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Sarah, Hagar and the Pursuit of Reproductive Justice

October 22, 2021

This week’s d’var Torah on Parashat Vayera and Reproductive Justice.

This week’s Torah portion, Vayera, is brimming with complex moral questions. Abraham and God argue over whether God should destroy the cities of Sodom and Gomorroh, even through there might be  a few righteous people living there. Abraham passes his wife Sarah off as his sister, giving her to King Abimelech to save himself from harm. God calls Abraham to make a sacrifice of his beloved son Isaac, and Abraham agrees without question.

And in the midst of all this, sometimes overlooked, is the painful story of Hagar and Ishmael.

In the previous parasha, Sarah, unable to have children, makes this proposition to her husband: “Look, the Eternal has kept me from bearing. Consort with my maid; perhaps I shall have a sonthrough her” (Genesis 16:2). “Maid” is a generous translation. Hagar literally means “the stranger,” possibly a label, rather than her actual name. She is a slave. Sarah owns her. As such, Hagar, and her reproductive capacity, can be bought, sold, and, in this case, given over to another person.

As soon as Hagar conceives, Sarah becomes resentful and mistreats Hagar, even though Hagar’s pregnancy was the exact outcome she had hoped for. Sarah treats Hagar so harshly that Hagar runs away. Only an angel can coax her back to Abraham and Sarah’s home, where she gives birth to a son, Ishmael.

By the Torah’s own law and logic, Ishmael is the firstborn child of Abraham and Sarah, which comes with a certain set of privileges. But when Sarah, at the age of ninety, conceives and gives birth to a son, Isaac, she seeks to revoke Ishmael’s firstborn status. She demands that Abraham send Ishmael and his mother away, this time, for good. Abraham sends Hagar and Ishmael into the wilderness, where they nearly die of thirst. Once again, only an angel can save them, with a miraculous well and the promise of Ishmael becoming a great nation. But even this angel cannot restore their status, or heal the rift in their broken family.

We sometimes look at this story as a tale of intrafamilial rivalry and jealousy, or even as the genesis of centuries of racial and religious tensions. But Rabbi Danya Ruttenberg, Rabbi-in-Residence for the National Council of Jewish Women, suggests that we might also look at this story through the lens of reproductive justice.

SisterSong: Women of Color Reproductive Justice Collective defines reproductive justice as “the human right to maintain personal bodily autonomy, have children, not have children, and parent the children we have in safe and sustainable communities.”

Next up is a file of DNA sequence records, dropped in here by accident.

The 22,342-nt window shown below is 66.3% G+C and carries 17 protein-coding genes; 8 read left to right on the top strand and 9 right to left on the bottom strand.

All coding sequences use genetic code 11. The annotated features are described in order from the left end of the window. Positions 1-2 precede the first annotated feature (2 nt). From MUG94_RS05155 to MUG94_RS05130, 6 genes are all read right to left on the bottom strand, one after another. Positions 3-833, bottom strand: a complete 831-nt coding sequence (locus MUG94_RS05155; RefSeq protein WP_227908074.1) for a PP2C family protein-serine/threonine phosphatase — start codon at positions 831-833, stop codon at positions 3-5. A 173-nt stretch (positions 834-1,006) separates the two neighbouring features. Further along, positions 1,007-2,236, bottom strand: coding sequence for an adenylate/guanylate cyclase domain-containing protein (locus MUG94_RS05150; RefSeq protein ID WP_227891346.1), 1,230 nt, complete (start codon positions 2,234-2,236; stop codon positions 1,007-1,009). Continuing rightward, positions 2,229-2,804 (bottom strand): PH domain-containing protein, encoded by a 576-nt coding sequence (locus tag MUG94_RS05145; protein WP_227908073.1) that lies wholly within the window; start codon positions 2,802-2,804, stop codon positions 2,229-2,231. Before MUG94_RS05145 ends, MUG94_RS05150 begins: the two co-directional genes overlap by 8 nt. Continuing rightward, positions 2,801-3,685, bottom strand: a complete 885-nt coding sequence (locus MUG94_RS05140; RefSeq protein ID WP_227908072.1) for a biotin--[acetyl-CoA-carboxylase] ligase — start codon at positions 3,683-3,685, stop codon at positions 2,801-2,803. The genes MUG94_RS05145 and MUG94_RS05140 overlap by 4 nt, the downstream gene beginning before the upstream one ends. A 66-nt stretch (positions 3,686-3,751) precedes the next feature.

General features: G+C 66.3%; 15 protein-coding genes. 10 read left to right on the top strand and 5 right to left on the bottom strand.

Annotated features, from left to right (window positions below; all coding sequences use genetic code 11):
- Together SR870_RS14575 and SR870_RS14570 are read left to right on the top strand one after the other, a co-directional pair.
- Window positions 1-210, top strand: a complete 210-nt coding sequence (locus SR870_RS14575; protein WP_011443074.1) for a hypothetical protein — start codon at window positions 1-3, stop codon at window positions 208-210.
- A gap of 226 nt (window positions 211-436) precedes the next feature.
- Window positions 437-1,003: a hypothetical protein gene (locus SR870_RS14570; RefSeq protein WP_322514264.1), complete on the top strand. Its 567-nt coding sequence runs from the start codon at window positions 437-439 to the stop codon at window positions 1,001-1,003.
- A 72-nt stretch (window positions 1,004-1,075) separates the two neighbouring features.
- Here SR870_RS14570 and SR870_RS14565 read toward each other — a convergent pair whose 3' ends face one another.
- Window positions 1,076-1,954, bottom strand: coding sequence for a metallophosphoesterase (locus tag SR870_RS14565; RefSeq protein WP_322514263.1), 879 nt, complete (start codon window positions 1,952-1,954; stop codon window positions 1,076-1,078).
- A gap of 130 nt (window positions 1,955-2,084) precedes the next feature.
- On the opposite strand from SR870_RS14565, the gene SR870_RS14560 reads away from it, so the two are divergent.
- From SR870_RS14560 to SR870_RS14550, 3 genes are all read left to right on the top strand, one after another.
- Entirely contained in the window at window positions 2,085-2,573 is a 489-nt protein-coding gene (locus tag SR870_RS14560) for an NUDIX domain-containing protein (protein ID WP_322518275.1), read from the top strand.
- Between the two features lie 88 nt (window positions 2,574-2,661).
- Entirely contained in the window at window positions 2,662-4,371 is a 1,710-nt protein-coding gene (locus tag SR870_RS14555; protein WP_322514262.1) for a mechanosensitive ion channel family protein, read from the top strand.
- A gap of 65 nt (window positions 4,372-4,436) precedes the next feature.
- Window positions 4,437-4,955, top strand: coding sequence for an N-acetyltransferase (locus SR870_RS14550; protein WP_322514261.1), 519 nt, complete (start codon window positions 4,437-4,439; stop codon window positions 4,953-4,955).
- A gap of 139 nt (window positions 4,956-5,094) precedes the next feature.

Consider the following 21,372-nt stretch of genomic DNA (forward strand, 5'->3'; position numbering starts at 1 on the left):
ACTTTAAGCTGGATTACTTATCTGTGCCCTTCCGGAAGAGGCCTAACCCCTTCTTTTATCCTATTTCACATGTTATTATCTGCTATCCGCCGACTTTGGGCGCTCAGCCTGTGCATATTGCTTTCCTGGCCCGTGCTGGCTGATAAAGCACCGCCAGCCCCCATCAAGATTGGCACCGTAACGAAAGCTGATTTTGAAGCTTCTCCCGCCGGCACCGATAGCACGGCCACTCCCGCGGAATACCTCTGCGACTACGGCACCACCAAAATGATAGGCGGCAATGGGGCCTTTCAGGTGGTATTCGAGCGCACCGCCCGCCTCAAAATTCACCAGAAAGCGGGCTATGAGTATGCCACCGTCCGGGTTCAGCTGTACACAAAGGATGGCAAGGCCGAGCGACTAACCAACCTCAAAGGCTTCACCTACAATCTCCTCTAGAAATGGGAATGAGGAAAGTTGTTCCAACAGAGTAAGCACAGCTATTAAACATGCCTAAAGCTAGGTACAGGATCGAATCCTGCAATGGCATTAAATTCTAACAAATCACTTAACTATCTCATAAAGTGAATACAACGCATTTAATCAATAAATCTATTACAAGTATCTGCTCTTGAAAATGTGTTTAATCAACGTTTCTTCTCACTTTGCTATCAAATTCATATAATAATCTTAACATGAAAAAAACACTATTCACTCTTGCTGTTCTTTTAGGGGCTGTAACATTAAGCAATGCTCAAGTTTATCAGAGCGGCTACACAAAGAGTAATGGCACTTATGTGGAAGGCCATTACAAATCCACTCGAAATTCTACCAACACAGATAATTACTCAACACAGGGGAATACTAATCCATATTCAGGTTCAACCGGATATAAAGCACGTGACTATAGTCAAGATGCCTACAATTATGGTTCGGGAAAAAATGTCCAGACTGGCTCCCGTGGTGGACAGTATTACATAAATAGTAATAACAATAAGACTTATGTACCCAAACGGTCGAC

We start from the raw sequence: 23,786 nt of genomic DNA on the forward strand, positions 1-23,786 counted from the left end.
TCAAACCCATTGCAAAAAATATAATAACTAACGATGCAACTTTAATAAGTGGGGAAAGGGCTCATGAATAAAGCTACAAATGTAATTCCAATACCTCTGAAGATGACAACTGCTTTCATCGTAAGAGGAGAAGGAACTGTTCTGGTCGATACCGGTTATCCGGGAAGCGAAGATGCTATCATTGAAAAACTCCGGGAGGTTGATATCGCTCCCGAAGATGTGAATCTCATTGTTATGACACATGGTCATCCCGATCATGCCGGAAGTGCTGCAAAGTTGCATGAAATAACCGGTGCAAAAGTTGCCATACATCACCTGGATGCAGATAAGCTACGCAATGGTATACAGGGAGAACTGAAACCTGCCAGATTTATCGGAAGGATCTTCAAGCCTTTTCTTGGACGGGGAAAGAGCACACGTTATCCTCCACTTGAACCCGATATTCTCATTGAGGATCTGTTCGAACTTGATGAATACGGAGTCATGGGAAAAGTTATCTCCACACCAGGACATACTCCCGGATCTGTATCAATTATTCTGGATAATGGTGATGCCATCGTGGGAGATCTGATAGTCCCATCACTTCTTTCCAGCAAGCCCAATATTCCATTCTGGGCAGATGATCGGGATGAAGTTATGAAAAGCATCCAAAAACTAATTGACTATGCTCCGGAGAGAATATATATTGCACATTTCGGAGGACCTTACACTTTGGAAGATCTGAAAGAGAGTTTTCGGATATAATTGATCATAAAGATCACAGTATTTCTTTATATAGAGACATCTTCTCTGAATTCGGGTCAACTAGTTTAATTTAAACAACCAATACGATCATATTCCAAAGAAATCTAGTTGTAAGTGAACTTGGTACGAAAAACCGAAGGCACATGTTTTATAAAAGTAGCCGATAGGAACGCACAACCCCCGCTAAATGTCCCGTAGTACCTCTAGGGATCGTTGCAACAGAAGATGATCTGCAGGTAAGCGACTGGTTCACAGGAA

Reproductive justice is about more than protecting the right to contraception and abortion. It is about ensuring that people have access to essential health care services surrounding conception, infertility, pregnancy, and childbirth, and also in the care and raising of one’s children. It is about ensuring that all children have their basic needs met, and have opportunities to learn, grow, and thrive. It is about ensuring that those who choose to parent children—whatever path they take to get there—can support their families financially while also providing adequate care for them at home.

Hagar is denied many of these aspects of reproductive justice, as Rabbi Ruttenberg writes: “Hagar, here, is an enslaved woman — a cultural stranger, without linguistic or kinship ties, and perhaps any protection.  … But most critically, nowhere in these verses does Hagar consent to having her body taken, given–her reproductive life is not her own, she is not able to make choices, she is not given agency or dignity.  … She is taken, she is given–she is not asked, she does not get to choose.  Her reproductive life is not her own. … Then, in [this week’s] reading, we see Hagar and Ishmael pushed out into the wilderness because Sarah does not want Ishmael to share an inheritance with Isaac.  Again, Hagar has no voice, choice, agency.  We see Abraham give her a bit of food and water and send her out into the wilderness with no recourse, no means of survival, no way to save her son…. Needless to say, Hagar did not have the right to make decisions about whether to have children or the right or ability to parent the child she did have in a safe and sustainable way.  She was not given access to justice. ”